Yesterday , Wed 24 Sept '14 @ approx 1415 hours , I was observing a C-17 on West approach to Joint Base McGuire-Dix-Lakehurst (N.J.) , which is approx 20 miles SSE of my local . Ceiling was about 7k feet AGL (the aircraft @ about 6k AGL) with largely overcast skies . As per my norm , I marveled at the beauty of the big bird . Originally flying straight and level @ about 275 kts , my jaw dropped when I saw the C-17 abruptly pitch up (about 30 degrees) and wing over into a sharp right bank to the South . Roughly ten seconds later I heard the mighty increasing “whine” of the engines and almost simultaneously heard the reverberating roar of its magnificent engines . The whole episode was , at once , awe inspiring and completely captivating . Although I observed no other traffic in the area , it’s entirely possible that a small civilian aircraft could have been “hiding” in the cloud layer . Also , a break in the clouds did afford a peak @ a large civilian aircraft (A340 ?) which was flying at much greater altitude (about 15k feet) a great distance to the South of the Globemaster .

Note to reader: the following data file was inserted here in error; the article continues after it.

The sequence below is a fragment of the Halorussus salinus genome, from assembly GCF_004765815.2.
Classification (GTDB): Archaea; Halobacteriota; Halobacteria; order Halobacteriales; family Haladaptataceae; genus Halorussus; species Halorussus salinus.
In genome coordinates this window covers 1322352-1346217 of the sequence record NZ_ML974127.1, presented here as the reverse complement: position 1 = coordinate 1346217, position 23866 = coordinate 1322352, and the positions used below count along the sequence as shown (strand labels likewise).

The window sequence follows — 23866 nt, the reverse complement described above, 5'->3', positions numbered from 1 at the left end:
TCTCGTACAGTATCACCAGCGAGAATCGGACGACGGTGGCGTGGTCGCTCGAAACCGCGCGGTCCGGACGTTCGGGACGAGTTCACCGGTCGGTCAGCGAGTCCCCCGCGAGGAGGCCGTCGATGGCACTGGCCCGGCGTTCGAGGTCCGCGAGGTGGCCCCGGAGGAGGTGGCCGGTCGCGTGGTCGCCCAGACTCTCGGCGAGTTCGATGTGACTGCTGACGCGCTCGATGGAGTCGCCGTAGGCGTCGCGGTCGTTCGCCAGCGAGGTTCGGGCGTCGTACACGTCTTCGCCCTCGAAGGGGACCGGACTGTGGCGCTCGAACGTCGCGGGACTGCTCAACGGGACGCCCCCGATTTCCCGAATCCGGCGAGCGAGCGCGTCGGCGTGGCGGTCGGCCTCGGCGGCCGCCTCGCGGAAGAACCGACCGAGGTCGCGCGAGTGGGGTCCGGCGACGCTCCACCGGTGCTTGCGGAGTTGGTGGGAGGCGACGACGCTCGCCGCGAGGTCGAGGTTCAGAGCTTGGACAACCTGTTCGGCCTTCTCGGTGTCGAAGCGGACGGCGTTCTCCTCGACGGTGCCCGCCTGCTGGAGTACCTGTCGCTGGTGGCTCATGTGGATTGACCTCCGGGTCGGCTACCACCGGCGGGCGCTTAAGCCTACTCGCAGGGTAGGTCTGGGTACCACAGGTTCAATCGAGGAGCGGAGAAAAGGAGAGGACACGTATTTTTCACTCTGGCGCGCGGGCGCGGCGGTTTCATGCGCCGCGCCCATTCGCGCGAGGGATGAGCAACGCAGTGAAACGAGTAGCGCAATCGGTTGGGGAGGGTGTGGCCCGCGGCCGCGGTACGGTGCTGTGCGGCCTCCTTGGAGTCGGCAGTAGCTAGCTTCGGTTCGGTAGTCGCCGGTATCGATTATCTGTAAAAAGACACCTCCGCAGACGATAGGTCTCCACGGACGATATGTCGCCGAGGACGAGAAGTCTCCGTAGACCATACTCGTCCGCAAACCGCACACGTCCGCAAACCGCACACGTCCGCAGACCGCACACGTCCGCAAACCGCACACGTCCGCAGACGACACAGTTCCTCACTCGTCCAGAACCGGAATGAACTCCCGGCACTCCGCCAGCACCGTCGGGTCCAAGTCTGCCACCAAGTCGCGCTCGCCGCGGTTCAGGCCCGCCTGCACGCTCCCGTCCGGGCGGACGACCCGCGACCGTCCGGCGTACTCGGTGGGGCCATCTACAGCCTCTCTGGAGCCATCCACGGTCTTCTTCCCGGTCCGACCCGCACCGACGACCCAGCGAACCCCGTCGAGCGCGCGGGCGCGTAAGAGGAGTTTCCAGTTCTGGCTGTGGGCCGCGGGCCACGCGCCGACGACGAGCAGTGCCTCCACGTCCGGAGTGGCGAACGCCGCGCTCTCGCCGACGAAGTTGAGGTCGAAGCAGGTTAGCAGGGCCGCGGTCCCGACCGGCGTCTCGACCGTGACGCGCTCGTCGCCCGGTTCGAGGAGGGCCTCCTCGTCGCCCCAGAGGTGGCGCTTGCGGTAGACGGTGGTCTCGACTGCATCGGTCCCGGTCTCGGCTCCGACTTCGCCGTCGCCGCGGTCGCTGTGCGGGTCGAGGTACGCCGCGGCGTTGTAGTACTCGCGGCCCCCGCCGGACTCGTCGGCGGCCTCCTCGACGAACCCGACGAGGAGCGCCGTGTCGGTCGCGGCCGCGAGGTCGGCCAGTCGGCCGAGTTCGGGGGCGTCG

Statement : I’m a 66 year old lifelong aerophile (never piloted an aircraft) . I’m far from “expert” on the topic , and I’m obsessively honest & have never been a wise a** . My hobbies include collecting WW2 signed (Allied & Axis) aircraft prints . (Also , and I’m not even touching the political , but , as opinion , our pilots and aircrew are the best in the world !)
Questions : ( 1 ) Can a C-17 actually execute such a sharp pitch-up ? (If not , I had my first post '60s flashback !)
( 2 ) Is there any way by which I could get an “official” reason for the maneuver ?
Sincerely Thankful , Walt Martin (Columbus , N.J.)